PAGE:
Record-setting catch of 110-pound catfish in Georgia has angler under fire. Here’s why

Mitchell Willetts

A fisherman who reeled in a 110-pound “monster” catfish in Georgia, setting a new state record, is also catching heat for the rare fish’s death.

The massive fish, hooked last week on the Chattahoochee River, is the largest ever blue catfish caught in Georgia, the state’s Department of Natural Resources said Tuesday. It was nearly 5-feet long and 48 inches in girth.

A fisherman set a new state record in Georgia when he reeled in a 110-pound ‘monster’ catfish, but he’s also catching heat for what happened later.
A fisherman set a new state record in Georgia when he reeled in a 110-pound ‘monster’ catfish, but he’s also catching heat for what happened later.

Tim Trone, of Havana, Florida, took the prized catch to DNR for an official weigh-in this week, and the record was made official.

The 110-pound blue catfish outweighs the previous record by 17 pounds, WRDW reported.

“Congrats to you Tim — that is a whopper of a tale to tell!” Georgia DNR said.

However, sometime between when it was reeled in and when it was weighed in, the catfish died.

“So sorry this fish died but it’s official, 110.64lbs,” Trone said on Facebook. “New Georgia State Record.”

Trone was upset the fish died, saying he worked hard to keep it alive long enough to weigh and release back into the wild.

“I never keep bluecat, I always cut them loose,” he said. “This fish went from wide open to just nothing. I’ve babied this fish, can’t describe how I feel. Depressing for sure.”

A fisherman set a new state record in Georgia when he reeled in a 110-pound ‘monster’ catfish, but he’s also catching heat for what happened later.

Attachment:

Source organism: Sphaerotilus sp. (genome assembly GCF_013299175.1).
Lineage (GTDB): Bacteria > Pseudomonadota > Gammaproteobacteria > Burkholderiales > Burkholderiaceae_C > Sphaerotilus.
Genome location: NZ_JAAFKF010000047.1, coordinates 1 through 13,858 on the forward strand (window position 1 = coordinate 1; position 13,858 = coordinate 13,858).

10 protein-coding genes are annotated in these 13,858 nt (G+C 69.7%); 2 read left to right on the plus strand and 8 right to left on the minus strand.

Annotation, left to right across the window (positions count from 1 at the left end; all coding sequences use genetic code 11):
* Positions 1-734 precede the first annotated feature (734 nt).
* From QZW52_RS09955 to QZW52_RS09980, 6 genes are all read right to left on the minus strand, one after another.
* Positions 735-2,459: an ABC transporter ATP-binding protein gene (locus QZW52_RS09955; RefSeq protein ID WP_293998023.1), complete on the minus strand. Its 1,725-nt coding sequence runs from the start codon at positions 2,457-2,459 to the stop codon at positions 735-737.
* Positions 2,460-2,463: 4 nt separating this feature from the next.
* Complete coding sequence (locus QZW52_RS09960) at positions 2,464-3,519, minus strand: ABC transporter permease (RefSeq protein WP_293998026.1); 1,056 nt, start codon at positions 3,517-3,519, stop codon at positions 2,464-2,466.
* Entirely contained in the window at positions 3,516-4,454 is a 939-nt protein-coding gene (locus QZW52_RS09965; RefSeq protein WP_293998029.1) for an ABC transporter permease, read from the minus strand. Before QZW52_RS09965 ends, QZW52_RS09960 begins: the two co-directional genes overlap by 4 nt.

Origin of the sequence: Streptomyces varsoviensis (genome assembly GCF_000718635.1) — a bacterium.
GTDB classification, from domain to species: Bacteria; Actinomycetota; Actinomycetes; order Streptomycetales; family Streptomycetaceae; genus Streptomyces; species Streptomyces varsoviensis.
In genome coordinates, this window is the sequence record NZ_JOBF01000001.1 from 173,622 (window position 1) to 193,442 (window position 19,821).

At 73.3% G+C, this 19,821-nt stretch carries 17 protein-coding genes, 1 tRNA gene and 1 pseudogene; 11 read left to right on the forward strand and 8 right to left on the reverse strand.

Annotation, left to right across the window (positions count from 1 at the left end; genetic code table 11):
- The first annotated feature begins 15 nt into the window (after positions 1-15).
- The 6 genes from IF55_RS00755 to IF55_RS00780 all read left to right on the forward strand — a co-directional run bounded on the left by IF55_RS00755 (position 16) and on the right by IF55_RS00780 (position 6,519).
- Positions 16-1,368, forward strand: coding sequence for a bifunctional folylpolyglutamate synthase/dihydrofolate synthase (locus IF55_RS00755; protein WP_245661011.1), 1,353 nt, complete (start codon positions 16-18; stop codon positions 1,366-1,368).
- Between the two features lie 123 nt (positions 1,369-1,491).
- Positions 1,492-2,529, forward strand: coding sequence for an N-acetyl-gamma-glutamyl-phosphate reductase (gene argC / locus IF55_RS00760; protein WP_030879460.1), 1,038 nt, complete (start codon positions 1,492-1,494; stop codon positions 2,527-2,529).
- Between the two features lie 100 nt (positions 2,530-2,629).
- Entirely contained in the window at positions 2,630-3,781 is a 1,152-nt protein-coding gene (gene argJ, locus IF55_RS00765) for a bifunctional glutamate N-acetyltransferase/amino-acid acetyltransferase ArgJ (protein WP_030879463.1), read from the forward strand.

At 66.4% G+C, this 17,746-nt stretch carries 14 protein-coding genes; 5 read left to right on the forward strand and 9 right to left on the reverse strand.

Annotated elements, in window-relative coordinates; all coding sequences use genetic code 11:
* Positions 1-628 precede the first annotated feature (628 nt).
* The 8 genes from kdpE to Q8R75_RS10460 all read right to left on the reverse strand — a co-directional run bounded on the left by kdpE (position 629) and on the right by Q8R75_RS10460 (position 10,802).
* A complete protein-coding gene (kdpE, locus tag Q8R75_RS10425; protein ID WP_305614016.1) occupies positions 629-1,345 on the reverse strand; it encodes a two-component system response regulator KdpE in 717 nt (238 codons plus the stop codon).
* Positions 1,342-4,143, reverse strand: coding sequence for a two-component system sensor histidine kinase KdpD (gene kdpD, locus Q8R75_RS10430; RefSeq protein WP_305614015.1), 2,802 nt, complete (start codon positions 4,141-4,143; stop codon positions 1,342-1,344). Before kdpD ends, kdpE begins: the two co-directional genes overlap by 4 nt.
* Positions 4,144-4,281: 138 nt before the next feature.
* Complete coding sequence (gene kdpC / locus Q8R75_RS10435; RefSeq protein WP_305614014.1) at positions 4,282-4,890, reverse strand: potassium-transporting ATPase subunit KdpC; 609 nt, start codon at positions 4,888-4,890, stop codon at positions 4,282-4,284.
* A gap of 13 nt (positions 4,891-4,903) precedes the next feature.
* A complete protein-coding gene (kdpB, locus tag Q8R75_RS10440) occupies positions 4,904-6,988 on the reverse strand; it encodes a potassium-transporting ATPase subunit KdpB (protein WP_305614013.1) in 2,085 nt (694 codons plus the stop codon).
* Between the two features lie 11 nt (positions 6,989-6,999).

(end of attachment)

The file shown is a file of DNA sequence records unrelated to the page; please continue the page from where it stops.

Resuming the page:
A fisherman set a new state record in Georgia when he reeled in a 110-pound ‘monster’ catfish, but he’s also catching heat for what happened later.

While most were just impressed by the size of the catch, some were angered after hearing the fish was dead.

“Why was she not released?” one commenter asked.

“What a shame. All for a record.” another said.

Some blamed the death on mishandling of the fish, while others didn’t blame the fisherman at all.

“Things could have been done differently to help save that fish. DNR dropped the ball by making him wait till Monday to certify it,” one person wrote.

“Sad, that he could not release it, when it sounds like he wanted too,” said another. “That old man/old lady has been around awhile.”

The Georgia DNR says it is working on determining the age of the catfish.

Still, many defended the new state record holder.

“Congrats Tim. We can still be conservationists and take fish now and then,” one commenter wrote. “In my eyes a fish that breaks the state record is a valid reason to do so.”